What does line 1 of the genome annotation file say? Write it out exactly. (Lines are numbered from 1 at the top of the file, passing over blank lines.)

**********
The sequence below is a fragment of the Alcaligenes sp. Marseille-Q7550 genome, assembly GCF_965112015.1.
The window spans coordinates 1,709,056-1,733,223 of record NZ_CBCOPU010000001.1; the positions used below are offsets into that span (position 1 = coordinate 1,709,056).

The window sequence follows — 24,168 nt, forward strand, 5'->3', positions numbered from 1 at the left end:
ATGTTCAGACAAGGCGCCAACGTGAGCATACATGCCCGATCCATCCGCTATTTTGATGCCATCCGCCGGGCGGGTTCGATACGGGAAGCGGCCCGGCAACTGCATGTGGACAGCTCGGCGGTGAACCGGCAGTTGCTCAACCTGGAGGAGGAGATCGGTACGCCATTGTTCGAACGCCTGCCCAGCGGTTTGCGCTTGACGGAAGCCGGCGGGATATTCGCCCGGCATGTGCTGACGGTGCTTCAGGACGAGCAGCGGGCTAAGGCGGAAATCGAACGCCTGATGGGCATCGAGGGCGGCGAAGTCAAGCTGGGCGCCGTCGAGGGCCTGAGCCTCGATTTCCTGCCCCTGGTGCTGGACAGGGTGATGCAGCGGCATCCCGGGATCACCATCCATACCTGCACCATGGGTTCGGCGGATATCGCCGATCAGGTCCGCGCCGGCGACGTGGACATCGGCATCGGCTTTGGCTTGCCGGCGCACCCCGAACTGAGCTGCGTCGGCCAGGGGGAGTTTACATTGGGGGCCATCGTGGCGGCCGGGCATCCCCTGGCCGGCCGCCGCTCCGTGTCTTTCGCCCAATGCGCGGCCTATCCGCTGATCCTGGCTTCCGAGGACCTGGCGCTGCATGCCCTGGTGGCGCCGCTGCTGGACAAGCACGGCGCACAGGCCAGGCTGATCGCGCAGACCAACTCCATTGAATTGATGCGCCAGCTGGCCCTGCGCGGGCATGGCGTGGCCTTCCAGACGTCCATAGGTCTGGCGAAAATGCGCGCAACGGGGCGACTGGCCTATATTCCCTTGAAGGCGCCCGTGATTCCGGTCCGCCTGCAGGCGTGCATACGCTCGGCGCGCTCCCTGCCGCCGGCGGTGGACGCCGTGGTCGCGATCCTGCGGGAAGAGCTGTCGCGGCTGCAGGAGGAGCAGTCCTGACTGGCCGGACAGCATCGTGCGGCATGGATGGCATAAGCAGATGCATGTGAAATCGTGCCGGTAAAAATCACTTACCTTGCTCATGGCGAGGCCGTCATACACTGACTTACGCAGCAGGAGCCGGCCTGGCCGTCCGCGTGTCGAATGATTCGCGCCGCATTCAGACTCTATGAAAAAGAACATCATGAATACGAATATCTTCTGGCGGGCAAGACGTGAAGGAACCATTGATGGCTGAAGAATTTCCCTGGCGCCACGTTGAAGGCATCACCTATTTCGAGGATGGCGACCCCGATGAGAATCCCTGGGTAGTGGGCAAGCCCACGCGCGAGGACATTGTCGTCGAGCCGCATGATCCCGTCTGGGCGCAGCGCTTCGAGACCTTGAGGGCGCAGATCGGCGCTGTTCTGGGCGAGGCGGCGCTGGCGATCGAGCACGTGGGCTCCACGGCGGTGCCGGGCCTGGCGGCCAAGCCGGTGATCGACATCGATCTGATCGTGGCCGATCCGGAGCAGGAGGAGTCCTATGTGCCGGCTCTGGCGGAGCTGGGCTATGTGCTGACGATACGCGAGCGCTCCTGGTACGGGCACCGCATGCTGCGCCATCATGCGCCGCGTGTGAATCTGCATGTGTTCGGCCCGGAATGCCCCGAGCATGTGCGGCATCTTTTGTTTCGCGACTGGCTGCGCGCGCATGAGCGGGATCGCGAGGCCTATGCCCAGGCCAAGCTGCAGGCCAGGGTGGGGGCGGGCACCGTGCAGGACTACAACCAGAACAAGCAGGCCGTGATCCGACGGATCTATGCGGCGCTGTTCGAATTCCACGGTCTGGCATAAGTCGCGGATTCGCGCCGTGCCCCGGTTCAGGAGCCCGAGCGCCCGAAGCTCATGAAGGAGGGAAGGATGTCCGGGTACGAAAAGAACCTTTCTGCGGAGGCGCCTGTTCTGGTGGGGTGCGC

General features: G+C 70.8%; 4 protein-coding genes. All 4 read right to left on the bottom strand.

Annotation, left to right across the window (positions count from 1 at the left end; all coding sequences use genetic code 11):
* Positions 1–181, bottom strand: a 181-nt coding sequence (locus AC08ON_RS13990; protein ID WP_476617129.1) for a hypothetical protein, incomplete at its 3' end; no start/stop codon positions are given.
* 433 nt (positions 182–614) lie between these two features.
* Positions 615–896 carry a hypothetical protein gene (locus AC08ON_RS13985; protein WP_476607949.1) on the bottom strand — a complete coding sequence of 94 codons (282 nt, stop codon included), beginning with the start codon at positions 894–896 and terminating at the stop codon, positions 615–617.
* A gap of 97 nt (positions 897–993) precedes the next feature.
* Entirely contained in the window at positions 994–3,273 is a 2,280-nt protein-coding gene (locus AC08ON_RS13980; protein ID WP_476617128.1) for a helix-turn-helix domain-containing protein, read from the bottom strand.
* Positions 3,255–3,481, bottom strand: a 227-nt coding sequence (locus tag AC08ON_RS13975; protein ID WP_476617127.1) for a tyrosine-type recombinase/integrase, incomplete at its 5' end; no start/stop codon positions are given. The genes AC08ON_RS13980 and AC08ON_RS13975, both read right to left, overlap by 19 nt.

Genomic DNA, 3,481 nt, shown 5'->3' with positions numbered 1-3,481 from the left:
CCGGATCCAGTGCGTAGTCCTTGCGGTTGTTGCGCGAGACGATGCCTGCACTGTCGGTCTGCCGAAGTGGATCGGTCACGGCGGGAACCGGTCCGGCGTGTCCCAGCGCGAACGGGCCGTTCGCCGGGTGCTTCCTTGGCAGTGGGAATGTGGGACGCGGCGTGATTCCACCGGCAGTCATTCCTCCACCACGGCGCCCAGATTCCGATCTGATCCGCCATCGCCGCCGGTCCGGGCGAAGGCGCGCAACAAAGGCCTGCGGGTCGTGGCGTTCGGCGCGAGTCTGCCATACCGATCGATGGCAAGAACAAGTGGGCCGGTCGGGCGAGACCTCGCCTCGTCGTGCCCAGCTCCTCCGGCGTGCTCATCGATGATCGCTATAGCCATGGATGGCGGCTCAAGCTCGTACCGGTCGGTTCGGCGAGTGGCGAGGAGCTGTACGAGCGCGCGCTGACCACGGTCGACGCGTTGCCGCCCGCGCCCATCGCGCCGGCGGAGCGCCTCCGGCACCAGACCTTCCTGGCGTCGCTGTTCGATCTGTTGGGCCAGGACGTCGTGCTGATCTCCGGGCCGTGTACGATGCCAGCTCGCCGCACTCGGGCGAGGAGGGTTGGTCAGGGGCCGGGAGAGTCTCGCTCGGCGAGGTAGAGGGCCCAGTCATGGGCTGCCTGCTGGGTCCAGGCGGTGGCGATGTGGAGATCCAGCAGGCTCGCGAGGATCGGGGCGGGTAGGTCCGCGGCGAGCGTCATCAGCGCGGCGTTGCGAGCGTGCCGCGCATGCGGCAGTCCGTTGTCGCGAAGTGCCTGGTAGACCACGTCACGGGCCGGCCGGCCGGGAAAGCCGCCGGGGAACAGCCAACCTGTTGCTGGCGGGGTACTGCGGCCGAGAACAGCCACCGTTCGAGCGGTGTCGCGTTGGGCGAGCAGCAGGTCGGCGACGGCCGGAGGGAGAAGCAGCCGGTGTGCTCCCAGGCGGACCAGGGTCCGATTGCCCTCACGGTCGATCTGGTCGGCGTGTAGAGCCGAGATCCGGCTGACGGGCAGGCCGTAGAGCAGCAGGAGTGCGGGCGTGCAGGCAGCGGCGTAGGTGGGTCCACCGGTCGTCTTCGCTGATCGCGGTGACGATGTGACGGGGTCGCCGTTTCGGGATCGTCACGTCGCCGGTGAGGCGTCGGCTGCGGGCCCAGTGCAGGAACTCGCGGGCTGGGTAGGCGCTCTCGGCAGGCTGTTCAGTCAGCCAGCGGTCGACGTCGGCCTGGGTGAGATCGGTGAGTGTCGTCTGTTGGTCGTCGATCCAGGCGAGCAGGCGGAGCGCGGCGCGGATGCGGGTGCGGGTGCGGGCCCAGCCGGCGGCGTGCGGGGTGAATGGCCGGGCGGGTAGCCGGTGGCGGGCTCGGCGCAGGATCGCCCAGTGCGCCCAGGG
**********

The sequence below is a fragment of the Alcaligenes sp. Marseille-Q7550 genome, assembly GCF_965112015.1.